3- Superb toughness. 3rd generation powder metallurgy leads to more resistance to chipping and other edge damage—thanks to the cleanliness of the steel, homogeneity, and small size of the carbides.
4- Corrosion Resistance. This is a function of adequate chromium oxide forming a passive layer. Typically, that requires 11-12% chromium, but in higher carbon steels, like say 1.7% C (as in Elmax), much of the chromium pairs up with carbon to form carbides, meaning a higher percentage of chromium must exist to form the passive film. Based on our surveys, the vast majority of knife users don't immediately wash and dry their knives, meaning corrosion resistance is of paramount importance.
5- Balance. A chef knife should be balanced just in front of the handle, to provide a good mix of power and precision. This takes plenty of time and skill to perfect. We not only skeletonize the tang (steel under the handle); we also skeletonize the handle.
6- Ergonomics. A knife should have a sharp edge in only one place: the cutting edge. There is no reason for a heel or bolster to be sharp. There's no reason for a spine not to be rounded off. These little details matter for home cooks or professional chefs who cook for extended periods of time, because they minimize blisters and hot spots. A knife should also be comfortable for large and small hands alike.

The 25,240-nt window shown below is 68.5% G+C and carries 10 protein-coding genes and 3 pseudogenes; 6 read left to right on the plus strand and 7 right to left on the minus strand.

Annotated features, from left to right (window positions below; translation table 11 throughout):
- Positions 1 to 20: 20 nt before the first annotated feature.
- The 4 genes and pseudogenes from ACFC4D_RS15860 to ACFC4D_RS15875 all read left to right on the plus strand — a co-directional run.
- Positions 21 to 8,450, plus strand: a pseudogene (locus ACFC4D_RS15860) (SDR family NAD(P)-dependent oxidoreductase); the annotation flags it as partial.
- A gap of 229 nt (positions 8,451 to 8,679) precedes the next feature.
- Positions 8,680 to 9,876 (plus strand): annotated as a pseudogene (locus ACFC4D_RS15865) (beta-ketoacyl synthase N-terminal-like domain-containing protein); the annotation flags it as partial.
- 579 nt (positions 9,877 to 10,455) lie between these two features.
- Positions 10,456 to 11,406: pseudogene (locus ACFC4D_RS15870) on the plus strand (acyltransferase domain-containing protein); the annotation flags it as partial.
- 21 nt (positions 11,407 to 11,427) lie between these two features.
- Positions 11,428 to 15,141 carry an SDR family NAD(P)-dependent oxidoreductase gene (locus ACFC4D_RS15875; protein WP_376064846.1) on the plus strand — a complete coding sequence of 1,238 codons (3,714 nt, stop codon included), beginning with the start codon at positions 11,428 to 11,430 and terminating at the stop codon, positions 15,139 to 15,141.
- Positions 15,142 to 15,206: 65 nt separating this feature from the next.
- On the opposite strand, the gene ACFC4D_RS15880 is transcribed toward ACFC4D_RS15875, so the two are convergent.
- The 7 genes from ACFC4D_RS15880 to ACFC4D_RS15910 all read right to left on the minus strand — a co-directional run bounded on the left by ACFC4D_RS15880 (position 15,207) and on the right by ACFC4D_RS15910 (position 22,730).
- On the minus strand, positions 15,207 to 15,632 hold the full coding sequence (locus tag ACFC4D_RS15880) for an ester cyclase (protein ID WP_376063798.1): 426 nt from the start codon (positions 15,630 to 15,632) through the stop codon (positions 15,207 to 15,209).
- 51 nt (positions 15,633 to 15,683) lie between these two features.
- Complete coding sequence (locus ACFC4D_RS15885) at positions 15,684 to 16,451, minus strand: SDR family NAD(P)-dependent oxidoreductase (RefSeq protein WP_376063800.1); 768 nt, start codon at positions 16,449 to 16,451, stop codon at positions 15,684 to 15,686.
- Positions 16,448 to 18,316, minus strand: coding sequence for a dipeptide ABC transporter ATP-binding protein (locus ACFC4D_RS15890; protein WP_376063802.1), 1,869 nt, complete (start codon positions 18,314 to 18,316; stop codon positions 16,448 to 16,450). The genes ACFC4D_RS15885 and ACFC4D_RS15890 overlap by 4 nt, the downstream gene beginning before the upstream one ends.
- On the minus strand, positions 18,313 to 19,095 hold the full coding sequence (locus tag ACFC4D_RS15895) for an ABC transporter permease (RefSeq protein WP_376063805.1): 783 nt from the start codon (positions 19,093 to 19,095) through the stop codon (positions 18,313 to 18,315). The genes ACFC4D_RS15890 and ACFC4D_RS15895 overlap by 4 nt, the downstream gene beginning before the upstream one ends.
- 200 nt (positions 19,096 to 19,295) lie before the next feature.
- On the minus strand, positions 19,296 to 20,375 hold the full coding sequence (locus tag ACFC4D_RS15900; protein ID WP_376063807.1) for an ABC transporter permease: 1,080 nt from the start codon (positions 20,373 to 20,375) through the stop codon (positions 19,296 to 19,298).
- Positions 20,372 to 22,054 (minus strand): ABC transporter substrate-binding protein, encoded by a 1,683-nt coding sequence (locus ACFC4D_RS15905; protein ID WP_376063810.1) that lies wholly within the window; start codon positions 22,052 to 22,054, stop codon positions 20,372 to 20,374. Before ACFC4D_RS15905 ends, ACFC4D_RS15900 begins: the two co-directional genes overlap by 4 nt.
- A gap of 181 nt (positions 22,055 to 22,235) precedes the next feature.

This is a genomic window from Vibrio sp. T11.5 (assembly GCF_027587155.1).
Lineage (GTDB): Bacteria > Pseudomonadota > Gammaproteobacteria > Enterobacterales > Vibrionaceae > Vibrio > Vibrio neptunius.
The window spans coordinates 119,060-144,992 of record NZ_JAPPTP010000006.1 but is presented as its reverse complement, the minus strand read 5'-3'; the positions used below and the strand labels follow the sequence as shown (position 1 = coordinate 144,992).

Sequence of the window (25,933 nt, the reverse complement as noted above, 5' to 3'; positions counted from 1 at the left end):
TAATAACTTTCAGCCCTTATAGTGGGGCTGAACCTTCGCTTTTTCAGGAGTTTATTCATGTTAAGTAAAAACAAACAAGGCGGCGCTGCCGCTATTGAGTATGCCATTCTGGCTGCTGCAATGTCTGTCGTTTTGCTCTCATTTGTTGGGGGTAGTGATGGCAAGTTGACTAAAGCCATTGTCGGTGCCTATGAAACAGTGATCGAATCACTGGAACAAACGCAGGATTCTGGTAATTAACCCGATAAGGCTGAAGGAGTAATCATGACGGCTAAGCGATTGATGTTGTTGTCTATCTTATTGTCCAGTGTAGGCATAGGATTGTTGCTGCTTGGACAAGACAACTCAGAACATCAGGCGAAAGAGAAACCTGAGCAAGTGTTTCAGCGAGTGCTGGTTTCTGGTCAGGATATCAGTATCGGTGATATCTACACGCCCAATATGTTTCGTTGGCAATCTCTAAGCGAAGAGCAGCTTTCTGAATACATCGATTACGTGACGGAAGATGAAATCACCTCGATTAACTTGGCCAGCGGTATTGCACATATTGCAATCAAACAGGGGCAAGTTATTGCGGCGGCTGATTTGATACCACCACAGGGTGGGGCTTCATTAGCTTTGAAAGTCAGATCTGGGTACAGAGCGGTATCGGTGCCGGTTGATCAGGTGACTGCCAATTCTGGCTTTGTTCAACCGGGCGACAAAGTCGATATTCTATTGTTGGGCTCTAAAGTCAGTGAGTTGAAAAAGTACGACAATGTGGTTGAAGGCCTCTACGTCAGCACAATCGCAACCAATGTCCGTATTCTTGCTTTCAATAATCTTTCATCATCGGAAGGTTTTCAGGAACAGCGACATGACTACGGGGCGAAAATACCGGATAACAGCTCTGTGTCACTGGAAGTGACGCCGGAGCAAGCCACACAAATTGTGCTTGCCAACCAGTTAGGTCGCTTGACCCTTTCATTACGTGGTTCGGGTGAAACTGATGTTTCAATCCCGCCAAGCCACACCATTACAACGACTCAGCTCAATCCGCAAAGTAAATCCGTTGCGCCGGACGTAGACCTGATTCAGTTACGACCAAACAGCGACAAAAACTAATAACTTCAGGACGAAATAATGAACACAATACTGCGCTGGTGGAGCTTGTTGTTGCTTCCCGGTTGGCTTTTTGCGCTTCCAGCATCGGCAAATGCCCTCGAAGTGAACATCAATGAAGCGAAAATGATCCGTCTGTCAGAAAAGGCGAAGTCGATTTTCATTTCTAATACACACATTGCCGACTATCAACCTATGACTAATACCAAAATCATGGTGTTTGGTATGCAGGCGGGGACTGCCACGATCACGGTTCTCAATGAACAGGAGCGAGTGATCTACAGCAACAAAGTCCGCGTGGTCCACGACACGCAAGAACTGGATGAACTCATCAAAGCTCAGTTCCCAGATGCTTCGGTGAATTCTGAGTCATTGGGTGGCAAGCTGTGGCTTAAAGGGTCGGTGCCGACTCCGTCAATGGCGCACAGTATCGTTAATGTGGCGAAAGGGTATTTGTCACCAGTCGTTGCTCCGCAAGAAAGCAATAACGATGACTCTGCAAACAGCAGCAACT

Elmax® Super Steel
Elmax, a 3rd generation Swedish powder steel produced by Bohler-Uddeholm, is made with the latest and greatest in powder metallurgy technology. Not only is it about 60% tougher than America's top-of-the-line powder knife steel, and 240% tougher than one of the best non-powder steels; it also provides the double benefit of lower CO2 emissions and improved sustainability. In other words: this stuff is the best steel that we—and anyone else, really—can get our hands on.
Our steel begins in an electric arc furnace, which consumes 9 times less energy than the blast furnaces used for most steel, before it's transformed into a powder. Additionally, fossil fuels make up only 1% of Sweden's overall energy consumption; compare that with Japan, where fossil fuels make up 82% of overall consumption—and where 100% of all steel is made through a blast furnace. That's a whopping 82x reduction in fossil fuel emissions associated with the production of our knives